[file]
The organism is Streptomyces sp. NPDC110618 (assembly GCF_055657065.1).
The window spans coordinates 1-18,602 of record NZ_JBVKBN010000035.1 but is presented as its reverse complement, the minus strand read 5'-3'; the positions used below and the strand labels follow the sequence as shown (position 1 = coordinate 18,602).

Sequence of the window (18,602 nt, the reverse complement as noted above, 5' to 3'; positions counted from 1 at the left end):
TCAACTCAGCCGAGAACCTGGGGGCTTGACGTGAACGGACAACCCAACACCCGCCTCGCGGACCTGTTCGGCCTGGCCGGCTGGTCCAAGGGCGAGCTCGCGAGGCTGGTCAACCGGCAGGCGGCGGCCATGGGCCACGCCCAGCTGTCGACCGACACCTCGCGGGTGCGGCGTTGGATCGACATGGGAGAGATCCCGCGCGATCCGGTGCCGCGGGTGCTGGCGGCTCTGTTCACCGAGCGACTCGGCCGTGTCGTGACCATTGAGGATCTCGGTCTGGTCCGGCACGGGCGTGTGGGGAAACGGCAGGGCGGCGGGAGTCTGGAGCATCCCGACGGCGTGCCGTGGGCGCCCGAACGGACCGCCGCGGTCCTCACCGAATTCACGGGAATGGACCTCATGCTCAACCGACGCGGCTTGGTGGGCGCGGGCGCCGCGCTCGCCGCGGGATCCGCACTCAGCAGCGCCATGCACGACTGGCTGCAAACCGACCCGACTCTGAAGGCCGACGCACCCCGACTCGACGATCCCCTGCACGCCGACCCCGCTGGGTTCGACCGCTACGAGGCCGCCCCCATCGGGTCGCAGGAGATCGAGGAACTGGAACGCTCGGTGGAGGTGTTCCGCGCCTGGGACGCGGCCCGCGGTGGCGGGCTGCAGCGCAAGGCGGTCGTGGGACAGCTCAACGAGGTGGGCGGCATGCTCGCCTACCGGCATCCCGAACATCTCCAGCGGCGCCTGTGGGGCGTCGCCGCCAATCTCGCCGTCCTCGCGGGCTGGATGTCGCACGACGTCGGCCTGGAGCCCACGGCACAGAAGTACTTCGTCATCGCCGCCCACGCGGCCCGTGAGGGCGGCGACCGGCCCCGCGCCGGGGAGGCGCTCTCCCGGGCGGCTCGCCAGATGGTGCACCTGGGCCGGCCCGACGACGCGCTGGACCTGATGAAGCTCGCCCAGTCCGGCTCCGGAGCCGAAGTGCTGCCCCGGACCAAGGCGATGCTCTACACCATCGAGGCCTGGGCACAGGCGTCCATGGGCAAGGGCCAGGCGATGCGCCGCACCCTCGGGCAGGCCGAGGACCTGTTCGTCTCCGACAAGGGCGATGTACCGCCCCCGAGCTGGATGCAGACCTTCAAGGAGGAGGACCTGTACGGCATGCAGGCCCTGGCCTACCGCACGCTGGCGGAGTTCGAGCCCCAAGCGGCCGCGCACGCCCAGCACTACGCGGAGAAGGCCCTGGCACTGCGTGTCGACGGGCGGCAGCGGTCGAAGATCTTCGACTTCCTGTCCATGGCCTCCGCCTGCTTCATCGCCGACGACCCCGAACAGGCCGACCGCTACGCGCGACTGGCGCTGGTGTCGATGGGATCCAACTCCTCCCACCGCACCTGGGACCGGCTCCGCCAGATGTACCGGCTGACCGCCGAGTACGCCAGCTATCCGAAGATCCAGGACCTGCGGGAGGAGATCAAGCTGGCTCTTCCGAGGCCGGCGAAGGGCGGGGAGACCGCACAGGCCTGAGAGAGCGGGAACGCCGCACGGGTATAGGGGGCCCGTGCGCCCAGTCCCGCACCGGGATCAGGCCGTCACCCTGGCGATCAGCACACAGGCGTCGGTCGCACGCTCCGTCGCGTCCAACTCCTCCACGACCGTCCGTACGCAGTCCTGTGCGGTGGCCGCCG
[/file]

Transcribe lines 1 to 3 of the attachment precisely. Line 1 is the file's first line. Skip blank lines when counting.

The organism is Streptomyces sp. NPDC110618 (assembly GCF_055657065.1).
The window spans coordinates 1-18,602 of record NZ_JBVKBN010000035.1 but is presented as its reverse complement, the minus strand read 5'-3'; the positions used below and the strand labels follow the sequence as shown (position 1 = coordinate 18,602).

Sequence of the window (18,602 nt, the reverse complement as noted above, 5' to 3'; positions counted from 1 at the left end):